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HOME > Clin Endosc > Volume 20(6); 2000 > Article
[Epub ahead of print]
DOI: https://doi.org/
Published online: November 30, 1999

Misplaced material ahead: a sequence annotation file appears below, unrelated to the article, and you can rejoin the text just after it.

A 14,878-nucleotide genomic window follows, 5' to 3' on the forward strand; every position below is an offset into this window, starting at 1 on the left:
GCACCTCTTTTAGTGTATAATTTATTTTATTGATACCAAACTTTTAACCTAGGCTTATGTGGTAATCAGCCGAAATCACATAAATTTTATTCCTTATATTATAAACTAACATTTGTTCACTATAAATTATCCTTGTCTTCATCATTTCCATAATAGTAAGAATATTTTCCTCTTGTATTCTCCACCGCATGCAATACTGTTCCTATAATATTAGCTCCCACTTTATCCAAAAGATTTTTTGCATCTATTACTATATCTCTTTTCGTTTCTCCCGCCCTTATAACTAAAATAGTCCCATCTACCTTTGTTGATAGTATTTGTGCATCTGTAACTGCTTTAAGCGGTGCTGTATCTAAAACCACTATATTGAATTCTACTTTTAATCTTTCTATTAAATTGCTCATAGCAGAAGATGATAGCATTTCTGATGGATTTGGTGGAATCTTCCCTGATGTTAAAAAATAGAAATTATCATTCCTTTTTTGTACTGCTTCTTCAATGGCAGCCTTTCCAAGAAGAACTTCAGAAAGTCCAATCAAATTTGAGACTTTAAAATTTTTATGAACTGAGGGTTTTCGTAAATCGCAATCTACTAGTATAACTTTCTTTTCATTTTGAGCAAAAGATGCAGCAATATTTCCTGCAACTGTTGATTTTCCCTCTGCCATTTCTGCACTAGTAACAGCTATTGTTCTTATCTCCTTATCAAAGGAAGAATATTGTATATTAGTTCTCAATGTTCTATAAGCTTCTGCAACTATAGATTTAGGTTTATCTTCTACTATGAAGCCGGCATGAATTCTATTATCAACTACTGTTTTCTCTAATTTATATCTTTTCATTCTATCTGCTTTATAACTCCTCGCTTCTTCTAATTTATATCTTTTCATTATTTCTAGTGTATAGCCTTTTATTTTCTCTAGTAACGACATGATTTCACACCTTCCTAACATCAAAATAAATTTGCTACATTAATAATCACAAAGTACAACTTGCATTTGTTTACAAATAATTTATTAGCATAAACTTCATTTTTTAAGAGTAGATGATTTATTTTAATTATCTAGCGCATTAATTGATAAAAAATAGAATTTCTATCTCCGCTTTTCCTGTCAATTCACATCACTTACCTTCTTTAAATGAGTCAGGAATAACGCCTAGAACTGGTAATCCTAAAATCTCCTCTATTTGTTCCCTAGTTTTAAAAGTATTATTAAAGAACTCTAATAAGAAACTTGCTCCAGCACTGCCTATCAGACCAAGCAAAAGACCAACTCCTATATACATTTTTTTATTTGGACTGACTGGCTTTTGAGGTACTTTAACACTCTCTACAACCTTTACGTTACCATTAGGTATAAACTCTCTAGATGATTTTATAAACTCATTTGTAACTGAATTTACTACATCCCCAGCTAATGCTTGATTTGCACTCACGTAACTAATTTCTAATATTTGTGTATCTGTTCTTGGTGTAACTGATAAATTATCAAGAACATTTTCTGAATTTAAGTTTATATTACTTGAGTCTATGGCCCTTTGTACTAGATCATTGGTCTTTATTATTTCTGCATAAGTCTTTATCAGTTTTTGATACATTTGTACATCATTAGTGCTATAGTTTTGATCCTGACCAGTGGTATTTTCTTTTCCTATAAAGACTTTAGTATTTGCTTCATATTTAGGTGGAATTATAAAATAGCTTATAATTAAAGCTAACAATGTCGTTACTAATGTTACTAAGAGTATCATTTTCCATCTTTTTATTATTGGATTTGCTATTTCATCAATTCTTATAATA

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The two most common causes of acute pancreatitis are alcohol and cholelithiasis. Acute recurrent pancreatitis can result from a variety of abnormalities involving the terminal end of the distal choledochus, pancreatic duct, ampulla of Vater and the major duodenal papilla, which in turn may include a papillary stenosis, periampullary neoplasm, choledochocele, sphincter of Oddi dysfunction, and pancreatic ductal adenocarcinoma. Recently a case of recurrent acute pancreatitis associated with aberrant cystic duet insertion at the ampulla of Vater was experienced. Biliary-pancreatic reflux was speculated to be the mechanism responsible for causing this anomalous, recurrent, acute pancreatitis. Another case of acute pancreatitis associated with aberrant cystic duct insertion at the ampulla of Vater was also experienced in a 29-year-old man, 1Jnlike the previous report, our case showed cholestatic features on the initial blood chemistry. An endoscopic retrograde cholangiopancre-atography performed after recovry revealed only aberrant cystic duct insertion at the ampulla of Vater. This anomaly also seems to have played a role in causing acute pancreatitis in this patient. This interesting case is herein reported with a review of the relevant literature. (Korean J Gastrointest Endosc 2000;20:496-498)


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